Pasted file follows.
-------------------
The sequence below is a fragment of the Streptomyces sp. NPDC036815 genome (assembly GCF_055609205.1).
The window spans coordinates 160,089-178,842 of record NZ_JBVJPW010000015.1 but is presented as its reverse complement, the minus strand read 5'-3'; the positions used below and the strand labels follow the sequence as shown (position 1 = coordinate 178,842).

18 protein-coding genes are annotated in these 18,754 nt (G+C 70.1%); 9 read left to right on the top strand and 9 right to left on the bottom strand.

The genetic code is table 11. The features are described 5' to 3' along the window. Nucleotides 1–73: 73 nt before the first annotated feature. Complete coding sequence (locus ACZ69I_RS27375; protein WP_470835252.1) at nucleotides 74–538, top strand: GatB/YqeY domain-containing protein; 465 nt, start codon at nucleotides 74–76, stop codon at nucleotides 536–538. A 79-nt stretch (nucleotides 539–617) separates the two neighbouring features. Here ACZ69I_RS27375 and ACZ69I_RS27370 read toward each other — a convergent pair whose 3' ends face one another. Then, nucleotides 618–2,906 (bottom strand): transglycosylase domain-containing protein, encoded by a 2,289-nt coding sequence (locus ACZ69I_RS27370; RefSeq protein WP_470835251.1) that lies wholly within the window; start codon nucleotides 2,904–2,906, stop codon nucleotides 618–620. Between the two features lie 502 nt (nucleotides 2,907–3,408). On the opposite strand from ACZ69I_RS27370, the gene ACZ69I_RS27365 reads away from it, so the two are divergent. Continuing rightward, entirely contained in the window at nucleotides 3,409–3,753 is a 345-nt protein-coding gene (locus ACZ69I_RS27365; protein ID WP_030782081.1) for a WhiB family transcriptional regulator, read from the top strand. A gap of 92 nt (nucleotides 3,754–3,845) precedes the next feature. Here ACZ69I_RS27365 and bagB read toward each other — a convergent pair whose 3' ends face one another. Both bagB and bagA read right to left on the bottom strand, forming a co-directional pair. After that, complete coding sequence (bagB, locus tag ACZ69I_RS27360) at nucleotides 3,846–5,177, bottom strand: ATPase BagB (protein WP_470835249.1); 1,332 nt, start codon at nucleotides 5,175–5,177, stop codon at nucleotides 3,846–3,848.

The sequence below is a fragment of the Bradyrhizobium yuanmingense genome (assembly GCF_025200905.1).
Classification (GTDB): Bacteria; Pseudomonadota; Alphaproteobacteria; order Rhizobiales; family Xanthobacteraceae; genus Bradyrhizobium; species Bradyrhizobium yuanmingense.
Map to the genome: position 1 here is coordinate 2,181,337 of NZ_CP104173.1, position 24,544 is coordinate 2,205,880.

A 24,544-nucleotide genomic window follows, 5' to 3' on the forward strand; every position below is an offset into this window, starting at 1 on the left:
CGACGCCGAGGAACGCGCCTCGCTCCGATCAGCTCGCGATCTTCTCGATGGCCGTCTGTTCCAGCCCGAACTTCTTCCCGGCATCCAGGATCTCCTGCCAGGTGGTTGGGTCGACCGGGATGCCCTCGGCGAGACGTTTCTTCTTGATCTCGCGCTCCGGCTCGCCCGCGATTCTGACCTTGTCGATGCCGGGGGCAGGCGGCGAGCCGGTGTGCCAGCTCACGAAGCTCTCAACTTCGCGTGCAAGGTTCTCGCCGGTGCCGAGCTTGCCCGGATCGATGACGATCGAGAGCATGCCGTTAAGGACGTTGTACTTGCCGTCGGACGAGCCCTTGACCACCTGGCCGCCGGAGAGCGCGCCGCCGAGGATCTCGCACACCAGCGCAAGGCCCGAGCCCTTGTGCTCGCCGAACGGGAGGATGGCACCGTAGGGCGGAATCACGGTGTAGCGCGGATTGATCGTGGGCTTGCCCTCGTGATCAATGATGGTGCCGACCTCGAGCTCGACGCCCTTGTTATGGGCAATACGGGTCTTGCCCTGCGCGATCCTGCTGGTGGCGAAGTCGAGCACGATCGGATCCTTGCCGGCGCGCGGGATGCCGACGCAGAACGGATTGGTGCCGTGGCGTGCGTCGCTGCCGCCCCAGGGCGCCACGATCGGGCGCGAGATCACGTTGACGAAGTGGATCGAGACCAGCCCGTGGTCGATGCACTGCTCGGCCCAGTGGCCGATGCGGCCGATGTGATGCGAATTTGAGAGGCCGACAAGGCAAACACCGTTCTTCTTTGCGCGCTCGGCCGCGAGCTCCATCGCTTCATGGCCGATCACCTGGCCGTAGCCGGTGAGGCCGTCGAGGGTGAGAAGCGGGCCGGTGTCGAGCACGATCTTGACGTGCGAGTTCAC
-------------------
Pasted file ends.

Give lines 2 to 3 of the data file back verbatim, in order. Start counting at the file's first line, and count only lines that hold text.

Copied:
The window spans coordinates 160,089-178,842 of record NZ_JBVJPW010000015.1 but is presented as its reverse complement, the minus strand read 5'-3'; the positions used below and the strand labels follow the sequence as shown (position 1 = coordinate 178,842).

18 protein-coding genes are annotated in these 18,754 nt (G+C 70.1%); 9 read left to right on the top strand and 9 right to left on the bottom strand.